Exploring authenticity: Italian cuisine in Australia
Italian food is many things to many people, but the resonating theme is authenticity. By Madeline Woolway.
“Italian is a fickle thing. If you make pasta marinara, automatically a lot of people are going to say ‘well my grandma’s recipe was better’. There is a cultural and very deeply personal connection to that type of food,” said Martin Heierling, group culinary director of Urban Purveyor Group (UPG), which acquired popular Italian dining brand, Fratelli Fresh, earlier this year.
This is why, despite its apparent simplicity, Italian cuisine has remained at the epicenter of Australian dining despite increased competition from other international cuisines.
“Everyone grows up with a bit of Italian food around them at some point, so there is a connection and expectation based on what you’ve grown up with. People will have opinions. Many may love a particular rag, but maybe I won’t. It doesn’t mean it’s not good, it just means it’s not what I like based on my expectations,” Heierling told Hospitality.
“When it’s done authentically, Australian people really appreciate the simplicity and the quality of produce,” said Renata Roberts, owner of Pizzeria Violetta and Sichuan Bang Bang.
Authenticity is a complicated concept, with as many interpretations as there are variations of rag. Italian food, however, is one of the most exactingly controlled cuisines. There are associations dedicated to the protection of Italy’s gastronomic culture and traditions, whose raison d'tre is to extol historical authenticity, and their passion is infectious.
“My philosophy has always been really simple. If you can dedicate your product or your offering to being really authentic then it speaks for itself and you can build a business model from that. I’ve always been of the mind that authenticity takes precedence over everything,” Roberts said.
Freedom in restraint
While restrictions might seem limiting, they can help restaurateurs regulate diner expectations.
“Italian food is popular generally because people understand it and are comfortable with it,” said Rod Micallef, owner and operator of Zonzo Estate winery in Victoria’s Yarra Valley.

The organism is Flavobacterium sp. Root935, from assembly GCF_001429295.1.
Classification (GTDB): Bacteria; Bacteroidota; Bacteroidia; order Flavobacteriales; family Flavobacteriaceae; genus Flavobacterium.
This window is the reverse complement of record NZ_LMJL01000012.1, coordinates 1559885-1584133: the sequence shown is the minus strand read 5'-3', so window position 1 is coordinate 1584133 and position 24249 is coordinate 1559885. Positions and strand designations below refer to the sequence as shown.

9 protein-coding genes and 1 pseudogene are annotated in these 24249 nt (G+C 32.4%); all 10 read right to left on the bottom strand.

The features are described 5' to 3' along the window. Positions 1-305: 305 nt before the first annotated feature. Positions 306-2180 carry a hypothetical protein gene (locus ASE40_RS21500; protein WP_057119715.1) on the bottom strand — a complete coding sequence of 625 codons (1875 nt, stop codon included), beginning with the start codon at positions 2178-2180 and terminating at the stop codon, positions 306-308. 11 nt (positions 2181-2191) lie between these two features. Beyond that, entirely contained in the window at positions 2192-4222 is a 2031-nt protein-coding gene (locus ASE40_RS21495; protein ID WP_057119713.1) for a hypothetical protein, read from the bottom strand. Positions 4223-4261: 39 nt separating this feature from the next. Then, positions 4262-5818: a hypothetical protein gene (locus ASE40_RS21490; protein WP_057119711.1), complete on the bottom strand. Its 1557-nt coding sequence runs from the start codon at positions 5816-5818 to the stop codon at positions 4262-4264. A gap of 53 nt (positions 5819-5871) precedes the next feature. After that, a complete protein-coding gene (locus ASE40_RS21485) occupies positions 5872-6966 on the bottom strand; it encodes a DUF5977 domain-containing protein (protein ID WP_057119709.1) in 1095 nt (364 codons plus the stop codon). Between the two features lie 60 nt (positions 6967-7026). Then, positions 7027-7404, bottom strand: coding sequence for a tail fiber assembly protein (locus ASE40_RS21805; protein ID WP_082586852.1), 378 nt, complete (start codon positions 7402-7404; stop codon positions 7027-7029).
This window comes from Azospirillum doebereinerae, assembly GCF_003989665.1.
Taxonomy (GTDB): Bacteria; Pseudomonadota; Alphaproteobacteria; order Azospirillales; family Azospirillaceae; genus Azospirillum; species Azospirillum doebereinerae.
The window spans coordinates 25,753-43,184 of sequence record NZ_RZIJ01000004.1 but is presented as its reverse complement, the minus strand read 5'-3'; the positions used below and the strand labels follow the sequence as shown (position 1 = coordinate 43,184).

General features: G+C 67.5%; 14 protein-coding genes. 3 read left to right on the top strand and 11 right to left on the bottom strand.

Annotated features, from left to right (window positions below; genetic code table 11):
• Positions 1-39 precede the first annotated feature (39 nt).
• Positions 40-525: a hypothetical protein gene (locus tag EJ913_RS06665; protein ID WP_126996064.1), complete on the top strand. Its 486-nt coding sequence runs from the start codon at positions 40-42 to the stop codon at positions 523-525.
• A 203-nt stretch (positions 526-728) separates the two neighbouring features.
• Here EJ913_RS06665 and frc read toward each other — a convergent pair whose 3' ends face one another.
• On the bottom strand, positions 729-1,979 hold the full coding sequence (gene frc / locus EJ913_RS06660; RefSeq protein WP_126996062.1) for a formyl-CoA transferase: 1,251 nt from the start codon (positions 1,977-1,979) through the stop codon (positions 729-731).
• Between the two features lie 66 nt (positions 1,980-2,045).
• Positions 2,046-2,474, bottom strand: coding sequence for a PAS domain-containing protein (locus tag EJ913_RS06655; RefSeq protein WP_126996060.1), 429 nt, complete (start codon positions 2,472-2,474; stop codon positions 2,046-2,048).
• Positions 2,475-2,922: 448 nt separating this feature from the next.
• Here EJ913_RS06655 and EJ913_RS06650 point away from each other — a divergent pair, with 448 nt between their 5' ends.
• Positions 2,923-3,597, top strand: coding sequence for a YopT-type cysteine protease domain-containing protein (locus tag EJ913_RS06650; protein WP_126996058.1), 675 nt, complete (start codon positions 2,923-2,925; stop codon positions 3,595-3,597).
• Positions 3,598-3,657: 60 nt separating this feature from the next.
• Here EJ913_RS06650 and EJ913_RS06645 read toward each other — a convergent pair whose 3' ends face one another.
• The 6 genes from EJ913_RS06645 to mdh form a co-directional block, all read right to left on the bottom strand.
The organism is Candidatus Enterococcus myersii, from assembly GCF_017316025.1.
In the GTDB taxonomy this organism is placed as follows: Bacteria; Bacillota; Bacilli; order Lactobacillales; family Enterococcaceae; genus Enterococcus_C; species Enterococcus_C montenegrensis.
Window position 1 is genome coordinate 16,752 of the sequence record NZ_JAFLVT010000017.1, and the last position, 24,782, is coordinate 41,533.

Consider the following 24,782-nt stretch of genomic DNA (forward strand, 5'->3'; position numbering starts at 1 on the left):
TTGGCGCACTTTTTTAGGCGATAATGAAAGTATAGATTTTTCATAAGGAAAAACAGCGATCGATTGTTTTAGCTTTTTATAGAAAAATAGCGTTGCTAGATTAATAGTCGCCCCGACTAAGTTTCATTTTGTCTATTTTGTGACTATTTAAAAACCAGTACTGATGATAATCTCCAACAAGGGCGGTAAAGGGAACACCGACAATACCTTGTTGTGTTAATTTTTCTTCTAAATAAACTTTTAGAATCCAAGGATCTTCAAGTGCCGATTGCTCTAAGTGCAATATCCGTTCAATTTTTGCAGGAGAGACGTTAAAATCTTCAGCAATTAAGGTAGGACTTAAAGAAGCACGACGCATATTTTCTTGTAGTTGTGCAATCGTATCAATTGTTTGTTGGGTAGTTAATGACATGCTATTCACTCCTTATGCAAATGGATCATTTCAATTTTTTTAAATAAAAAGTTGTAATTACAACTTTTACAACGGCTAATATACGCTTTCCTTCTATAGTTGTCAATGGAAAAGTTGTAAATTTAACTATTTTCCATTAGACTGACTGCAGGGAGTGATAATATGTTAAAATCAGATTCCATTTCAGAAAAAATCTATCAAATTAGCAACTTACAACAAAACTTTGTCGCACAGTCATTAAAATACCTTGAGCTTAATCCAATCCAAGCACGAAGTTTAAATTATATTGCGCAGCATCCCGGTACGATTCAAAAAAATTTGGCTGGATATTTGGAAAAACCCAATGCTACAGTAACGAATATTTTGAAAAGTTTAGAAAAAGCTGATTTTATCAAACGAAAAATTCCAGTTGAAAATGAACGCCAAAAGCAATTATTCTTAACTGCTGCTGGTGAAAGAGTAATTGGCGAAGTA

The existence of organisations dedicated to the protection of traditional Italian recipes also means that many consumers come to the table educated.
“Most Australians are very aware of traditional Italian food. They know pasta should be al dente and they know Napoli pizzas should be a bit charred on the base,” said Roberts. “It was certainly more challenging introducing Sichuan cuisine than it was introducing Italian.”
Heierling said that although Italian is tried and bastardised often, it’s “one of those simple cuisines that never goes out of style.”
“Fratelli Fresh has captured that honesty about Italian food; it’s not trying to be anything that it’s not. It’s very simple, straightforward, with seasonal ingredients that are well-cooked, well-seasoned and presented simply,” he said.
“This is what resonates with the customer base.”
Pizza con radicchio from Zonzo Estate
“Some of our dishes do require explaining. We have a dish called Bagna Cauda, which is from the north of Italy, near Piedmont. It’s a warm dip that you have with vegetables. It’s made from anchovies, butter and capers; it’s very salty and thick. Even though it’s a staple in northern Italy, it wasn’t really known by our customers,” said Roberts.
While it does take a bit of time and knowledgeable staff, taking risks with lesser known dishes is worth it in the long run.
“There’s one pizza we’re doing at the moment, called pizze con rape [rah-peh], with turnip leaves. People aren’t sure about it, even though we put a translation on the menu,” said Micallef. “But it’s boring just serving dishes that everyone knows; it’s nice if they can enjoy something new – that’s what keeps them coming back – so I try to train the staff to explain it well and sell it.”
Pulling off the simplicity of Italian cuisine requires rigour and finesse. Realising the vision of preparing classic Italian food has meant paying close attention to ingredients and processes, said Roberts.